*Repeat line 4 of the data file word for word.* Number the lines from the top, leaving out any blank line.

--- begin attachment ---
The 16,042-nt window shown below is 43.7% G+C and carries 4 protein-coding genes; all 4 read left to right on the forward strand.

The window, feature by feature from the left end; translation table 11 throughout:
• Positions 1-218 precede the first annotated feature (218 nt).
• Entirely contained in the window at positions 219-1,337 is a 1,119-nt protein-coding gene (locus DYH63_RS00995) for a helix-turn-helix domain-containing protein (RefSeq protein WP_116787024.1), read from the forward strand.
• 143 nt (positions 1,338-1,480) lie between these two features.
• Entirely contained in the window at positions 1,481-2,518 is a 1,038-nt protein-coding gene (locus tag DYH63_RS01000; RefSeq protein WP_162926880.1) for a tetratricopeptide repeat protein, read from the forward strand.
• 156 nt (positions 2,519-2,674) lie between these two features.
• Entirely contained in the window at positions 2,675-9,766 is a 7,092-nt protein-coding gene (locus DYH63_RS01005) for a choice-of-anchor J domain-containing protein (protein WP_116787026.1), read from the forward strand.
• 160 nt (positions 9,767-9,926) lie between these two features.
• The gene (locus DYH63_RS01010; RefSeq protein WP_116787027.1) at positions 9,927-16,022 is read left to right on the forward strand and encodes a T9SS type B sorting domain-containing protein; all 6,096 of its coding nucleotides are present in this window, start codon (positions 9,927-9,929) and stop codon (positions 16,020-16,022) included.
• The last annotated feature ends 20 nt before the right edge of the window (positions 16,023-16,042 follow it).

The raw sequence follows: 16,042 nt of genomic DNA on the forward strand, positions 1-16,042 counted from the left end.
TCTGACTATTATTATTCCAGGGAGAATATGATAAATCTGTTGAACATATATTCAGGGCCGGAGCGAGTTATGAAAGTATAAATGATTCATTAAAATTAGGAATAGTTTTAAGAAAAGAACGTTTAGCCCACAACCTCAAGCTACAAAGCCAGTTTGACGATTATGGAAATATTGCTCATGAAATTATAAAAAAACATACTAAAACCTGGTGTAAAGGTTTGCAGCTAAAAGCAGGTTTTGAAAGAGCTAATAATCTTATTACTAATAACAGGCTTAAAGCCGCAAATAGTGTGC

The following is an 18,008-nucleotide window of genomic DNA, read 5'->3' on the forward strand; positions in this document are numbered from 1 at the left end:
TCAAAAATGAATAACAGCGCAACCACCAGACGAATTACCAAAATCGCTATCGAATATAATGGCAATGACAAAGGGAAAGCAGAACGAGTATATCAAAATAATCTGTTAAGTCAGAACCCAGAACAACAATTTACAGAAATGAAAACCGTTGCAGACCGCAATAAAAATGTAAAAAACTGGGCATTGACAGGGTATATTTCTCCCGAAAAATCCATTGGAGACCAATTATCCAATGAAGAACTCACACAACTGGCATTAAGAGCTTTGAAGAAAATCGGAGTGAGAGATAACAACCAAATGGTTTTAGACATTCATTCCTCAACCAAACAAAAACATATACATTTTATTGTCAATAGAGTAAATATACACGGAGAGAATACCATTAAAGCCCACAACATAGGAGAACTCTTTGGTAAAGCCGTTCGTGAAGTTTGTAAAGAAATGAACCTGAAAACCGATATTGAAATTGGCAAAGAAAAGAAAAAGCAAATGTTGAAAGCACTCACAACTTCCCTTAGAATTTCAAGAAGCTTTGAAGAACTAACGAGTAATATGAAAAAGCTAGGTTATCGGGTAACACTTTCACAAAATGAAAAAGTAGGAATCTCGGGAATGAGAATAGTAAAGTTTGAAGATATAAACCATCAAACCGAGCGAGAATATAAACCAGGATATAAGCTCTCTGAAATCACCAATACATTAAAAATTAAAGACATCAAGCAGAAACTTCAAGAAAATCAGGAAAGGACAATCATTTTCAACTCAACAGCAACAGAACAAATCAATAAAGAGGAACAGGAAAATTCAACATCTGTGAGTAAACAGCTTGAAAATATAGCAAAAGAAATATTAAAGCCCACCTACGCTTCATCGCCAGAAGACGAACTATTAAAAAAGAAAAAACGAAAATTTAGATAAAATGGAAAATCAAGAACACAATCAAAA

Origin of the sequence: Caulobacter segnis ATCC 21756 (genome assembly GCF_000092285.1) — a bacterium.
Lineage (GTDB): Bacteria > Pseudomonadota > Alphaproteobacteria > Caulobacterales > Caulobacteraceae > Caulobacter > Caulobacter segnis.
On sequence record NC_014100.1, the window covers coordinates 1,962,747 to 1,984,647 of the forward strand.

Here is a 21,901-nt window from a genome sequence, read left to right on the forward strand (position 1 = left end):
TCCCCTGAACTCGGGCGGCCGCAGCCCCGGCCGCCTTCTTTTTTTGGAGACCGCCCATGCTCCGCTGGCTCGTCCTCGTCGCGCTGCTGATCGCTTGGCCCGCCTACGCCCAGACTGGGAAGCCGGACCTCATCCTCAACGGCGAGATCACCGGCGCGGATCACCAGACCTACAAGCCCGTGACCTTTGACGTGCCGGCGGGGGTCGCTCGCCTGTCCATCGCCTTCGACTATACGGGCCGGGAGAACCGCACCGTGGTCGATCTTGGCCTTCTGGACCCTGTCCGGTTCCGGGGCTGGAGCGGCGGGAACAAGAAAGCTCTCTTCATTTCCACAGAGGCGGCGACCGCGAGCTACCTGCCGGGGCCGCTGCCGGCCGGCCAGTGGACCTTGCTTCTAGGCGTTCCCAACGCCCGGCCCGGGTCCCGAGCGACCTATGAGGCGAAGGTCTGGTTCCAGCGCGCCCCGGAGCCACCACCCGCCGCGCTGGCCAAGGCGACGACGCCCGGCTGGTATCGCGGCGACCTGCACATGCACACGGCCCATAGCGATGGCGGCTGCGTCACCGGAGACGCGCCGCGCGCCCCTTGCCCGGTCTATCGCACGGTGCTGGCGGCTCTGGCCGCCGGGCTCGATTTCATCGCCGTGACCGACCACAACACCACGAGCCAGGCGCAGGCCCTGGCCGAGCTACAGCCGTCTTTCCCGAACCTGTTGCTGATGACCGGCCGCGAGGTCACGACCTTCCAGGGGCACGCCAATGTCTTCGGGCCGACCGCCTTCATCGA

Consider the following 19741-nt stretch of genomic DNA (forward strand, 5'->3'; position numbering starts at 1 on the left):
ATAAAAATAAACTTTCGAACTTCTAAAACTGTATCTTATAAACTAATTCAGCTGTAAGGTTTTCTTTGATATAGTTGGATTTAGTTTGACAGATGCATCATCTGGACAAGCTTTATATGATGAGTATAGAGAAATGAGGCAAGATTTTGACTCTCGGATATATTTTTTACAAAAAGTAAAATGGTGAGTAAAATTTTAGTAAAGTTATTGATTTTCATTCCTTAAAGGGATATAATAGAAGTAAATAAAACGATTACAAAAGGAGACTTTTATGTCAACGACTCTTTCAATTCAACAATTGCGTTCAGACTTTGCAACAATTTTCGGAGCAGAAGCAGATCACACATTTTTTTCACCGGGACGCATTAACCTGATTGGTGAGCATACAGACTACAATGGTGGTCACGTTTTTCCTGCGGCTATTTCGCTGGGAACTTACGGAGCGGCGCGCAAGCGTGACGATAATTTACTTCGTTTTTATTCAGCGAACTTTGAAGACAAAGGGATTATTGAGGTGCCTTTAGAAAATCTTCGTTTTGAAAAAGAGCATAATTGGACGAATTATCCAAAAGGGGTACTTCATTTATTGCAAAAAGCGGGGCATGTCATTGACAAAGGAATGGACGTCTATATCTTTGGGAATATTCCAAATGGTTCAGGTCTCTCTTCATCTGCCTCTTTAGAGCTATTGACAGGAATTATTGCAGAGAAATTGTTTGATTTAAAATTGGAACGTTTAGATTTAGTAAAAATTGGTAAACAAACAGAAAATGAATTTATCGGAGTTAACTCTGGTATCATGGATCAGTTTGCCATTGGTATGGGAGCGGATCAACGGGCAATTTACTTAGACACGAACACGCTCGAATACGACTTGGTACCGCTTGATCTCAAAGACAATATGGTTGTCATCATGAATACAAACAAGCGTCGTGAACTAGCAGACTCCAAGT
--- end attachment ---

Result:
• Entirely contained in the window at positions 219-1,337 is a 1,119-nt protein-coding gene (locus DYH63_RS00995) for a helix-turn-helix domain-containing protein (RefSeq protein WP_116787024.1), read from the forward strand.